It has always been there – the sky that is – only we don’t appreciate it as much as we used to.
We do look up sometimes, especially on a clear night when the stars are bright or when the moon is full and swollen and hangs heavy over the earth.
But we are so focussed on where we’re going, how long we have to get there and what’s on TV tonight that we don’t take the time to really look into the darkness above us and appreciate everything that’s up there.
The fact that most of us live in countries where the surrounding ambient light means that you can’t really see the extent of the night sky makes it even harder for us to appreciate it.
Many of us have been camping and have been able to slow down from life enough to sit by the campfire or go walkabout at night and finally look up and see the magnitude of stars twinkling back at us.
Before we walked the earth our ancestors made sure that they knew just what was up there – at least to the best of their ability. They had no choice but to get to know the different constellations so that they could navigate their way over sea and land – which is how many of us got to the countries we live in today – thanks to our forefathers.
But even before those days of travel, people knew the stars. They had no TV and in the winter nights were long. There wasn’t too much to do on those long nights and many would make up stories of the stars from the shapes that they could see.
Because the people did not have any comprehension of gods or know of a creator as such they were bound to question just what that dark stuff above them was and what the little sparkly pricks of light were.
It helped to make up stories about the stars and other natural things to help with their understanding of life, their place in the world and what it all meant.
The Greeks gave us several stories related to the stars and the gods they believed lived in the heavens above. But it is rumoured that they in turn actually learnt of these stories from the Ancient Egyptians or the Babylonians.
Wherever these legends started, we now know that there are 12 constellations recognised by most people around the world as ‘star signs’ and these are: –
Aries, Taurus, Gemini, Cancer, Leo, Virgo, Libra, Scorpio, Sagittarius, Capricorn, Aquarius and Pisces.
Some of us can’t get by without checking out what our future holds for us by looking at the horoscopes in the daily papers.
But many years ago astrology was reserved for royals only and some of the greatest leaders the world has seen relied heavily on what the stars said.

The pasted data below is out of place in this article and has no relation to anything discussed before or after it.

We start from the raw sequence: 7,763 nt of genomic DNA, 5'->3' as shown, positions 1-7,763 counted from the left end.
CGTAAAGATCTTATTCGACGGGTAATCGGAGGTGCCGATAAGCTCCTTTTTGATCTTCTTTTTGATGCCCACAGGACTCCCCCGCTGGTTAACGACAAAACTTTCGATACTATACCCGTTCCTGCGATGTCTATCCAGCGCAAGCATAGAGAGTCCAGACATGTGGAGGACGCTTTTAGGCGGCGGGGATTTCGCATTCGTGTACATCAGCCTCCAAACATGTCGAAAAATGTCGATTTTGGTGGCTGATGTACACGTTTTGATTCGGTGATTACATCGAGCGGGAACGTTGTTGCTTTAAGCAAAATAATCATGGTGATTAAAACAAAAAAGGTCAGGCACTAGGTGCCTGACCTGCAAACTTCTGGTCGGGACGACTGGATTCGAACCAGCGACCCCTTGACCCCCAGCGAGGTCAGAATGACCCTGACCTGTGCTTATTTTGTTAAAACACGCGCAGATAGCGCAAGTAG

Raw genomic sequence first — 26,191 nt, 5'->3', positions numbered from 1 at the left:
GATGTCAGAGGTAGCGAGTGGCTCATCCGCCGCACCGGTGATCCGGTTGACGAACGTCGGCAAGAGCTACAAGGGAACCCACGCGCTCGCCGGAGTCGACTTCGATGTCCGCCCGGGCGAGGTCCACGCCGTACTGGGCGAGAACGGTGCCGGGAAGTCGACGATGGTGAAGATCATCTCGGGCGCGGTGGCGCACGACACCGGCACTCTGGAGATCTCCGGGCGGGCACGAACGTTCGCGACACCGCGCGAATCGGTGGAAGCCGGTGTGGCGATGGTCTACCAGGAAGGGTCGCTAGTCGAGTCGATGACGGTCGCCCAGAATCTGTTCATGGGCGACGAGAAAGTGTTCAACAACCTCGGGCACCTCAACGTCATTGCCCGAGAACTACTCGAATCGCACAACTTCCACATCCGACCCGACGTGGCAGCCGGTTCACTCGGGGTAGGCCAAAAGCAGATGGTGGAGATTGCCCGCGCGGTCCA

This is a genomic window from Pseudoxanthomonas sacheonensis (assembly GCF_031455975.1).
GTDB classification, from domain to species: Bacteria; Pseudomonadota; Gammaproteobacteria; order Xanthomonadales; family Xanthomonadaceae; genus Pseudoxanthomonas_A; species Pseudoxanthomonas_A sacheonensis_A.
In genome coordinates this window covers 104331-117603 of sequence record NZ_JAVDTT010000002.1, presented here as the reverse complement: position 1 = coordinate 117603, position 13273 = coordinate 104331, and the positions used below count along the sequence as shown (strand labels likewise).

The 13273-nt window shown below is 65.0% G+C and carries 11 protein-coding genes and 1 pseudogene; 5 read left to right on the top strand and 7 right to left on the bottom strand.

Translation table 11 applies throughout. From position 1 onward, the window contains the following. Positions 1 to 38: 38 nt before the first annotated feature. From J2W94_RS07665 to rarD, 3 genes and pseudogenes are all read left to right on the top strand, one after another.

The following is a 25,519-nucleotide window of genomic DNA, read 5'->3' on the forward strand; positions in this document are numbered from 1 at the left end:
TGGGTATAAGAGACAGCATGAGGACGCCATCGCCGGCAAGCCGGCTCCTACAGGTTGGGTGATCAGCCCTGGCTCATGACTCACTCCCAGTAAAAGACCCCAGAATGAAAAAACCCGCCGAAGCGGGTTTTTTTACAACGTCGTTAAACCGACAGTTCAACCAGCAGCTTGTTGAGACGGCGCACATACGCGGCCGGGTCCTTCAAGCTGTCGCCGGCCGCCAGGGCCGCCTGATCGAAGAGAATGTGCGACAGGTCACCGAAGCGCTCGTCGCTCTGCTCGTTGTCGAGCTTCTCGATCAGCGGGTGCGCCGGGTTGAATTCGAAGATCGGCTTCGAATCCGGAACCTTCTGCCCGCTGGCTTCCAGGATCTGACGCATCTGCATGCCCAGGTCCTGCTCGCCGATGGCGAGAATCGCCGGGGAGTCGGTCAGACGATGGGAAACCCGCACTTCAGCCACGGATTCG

There are around 88 constellations in total in the sky and some of them are well known to us all. Orion, The Dog Star (Sirius, the brightest star in the sky after the sun), The Big Plough or Dipper and the Little Plough or Dipper are widely recognised.
Some constellations can only be seen in the Northern Hemisphere and some only in the Southern Hemisphere.
Orion the Hunter is very easy to recognise because of the three stars (Alnitak, Alnilam and Mintaka) that make up the hunters belt. Once you can spot them the rest of the constellation takes shape and you can see the bright star Betelgeuse (actually the 12th brightest star in the sky) that sits on his left shoulder. You can then see Orion’s hunting dogs, the stars Canis Major and Canis Minor who help him hunt the constellations Taurus the bull and Lepus the rabbit.
Greek legend tells us that Orion was in love with one of the seven sisters (from the constellation called Pleiades) but she would have nothing to do with him and he died when he stood on a scorpion (Scorpio).
The gods felt sorry for Orion and placed him and his dogs in the sky – far apart from the scorpion whose resting place is on the other side of the sky.
Because they live in a world different from our own, the inhabitants of tribeworld are much more in touch with nature than we generally are.
Being a man of the earth, Pride knew a lot about stars and constellations. He knew which way was North and this helped him find his way around the countryside at night.
Pride was in tune with the natural world and he loved to sit and gaze up at the stars, thinking of all that had gone on before him and what he had to do to help make the world a safe place to live in once more.
Patsy also loved to look at the night sky. She would think of her parents and how they had died and imagined that they were up there somewhere.
Sometimes she went to sleep at night looking at a bright star out of her window, comforted by the fact that somewhere her twin Paul might be looking at the same star.
Ebony does not seem the type to appreciate the night sky but she is intelligent enough to know the phases of the sun and moon as well as the way of the stars.
This has helped her innumerable times when she has had to find her way through the dark and she is glad that she took the time to learn about them as an important form of survival.
Lex likes the stars. He finds them particularly helpful when he is in a romantic frame of mind. All chicks like to look at stars, right?
Look into the future, what do you see?
When you look at stars you are actually looking at the past. Hard to grasp?
Stars are so far away that it takes a long time for the light to reach us – sometimes billions of years! So some of the stars that we can see now are stars that our ancestors would not have even seen!
So take a look up once in a while and see what you can spot. You can see all sorts of amazing things up there – maybe even a UFO. But that is another story…